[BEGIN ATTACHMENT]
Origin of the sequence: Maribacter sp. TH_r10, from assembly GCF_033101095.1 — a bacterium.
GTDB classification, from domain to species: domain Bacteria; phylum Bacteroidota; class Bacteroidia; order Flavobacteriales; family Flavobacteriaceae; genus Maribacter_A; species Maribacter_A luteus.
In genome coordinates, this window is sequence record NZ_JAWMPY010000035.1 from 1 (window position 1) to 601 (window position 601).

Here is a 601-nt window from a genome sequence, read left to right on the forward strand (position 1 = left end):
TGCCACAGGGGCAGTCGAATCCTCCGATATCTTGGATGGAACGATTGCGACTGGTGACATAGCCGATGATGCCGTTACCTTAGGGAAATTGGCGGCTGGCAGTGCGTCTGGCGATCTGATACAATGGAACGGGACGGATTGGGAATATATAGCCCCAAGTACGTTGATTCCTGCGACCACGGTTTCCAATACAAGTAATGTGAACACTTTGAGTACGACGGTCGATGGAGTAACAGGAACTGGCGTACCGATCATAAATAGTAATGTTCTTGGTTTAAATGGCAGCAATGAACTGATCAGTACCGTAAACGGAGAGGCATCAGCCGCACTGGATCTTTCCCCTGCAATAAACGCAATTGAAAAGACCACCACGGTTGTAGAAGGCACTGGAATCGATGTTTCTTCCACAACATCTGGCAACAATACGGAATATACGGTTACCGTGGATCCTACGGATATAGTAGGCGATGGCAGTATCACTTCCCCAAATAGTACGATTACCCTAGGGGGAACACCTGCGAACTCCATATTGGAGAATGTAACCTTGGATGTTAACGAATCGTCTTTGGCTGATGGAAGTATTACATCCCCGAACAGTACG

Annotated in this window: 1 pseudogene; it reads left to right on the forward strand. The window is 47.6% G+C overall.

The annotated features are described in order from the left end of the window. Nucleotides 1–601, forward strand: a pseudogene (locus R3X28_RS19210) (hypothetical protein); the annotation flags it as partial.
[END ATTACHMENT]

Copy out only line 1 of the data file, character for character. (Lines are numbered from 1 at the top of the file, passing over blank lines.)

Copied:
Origin of the sequence: Maribacter sp. TH_r10, from assembly GCF_033101095.1 — a bacterium.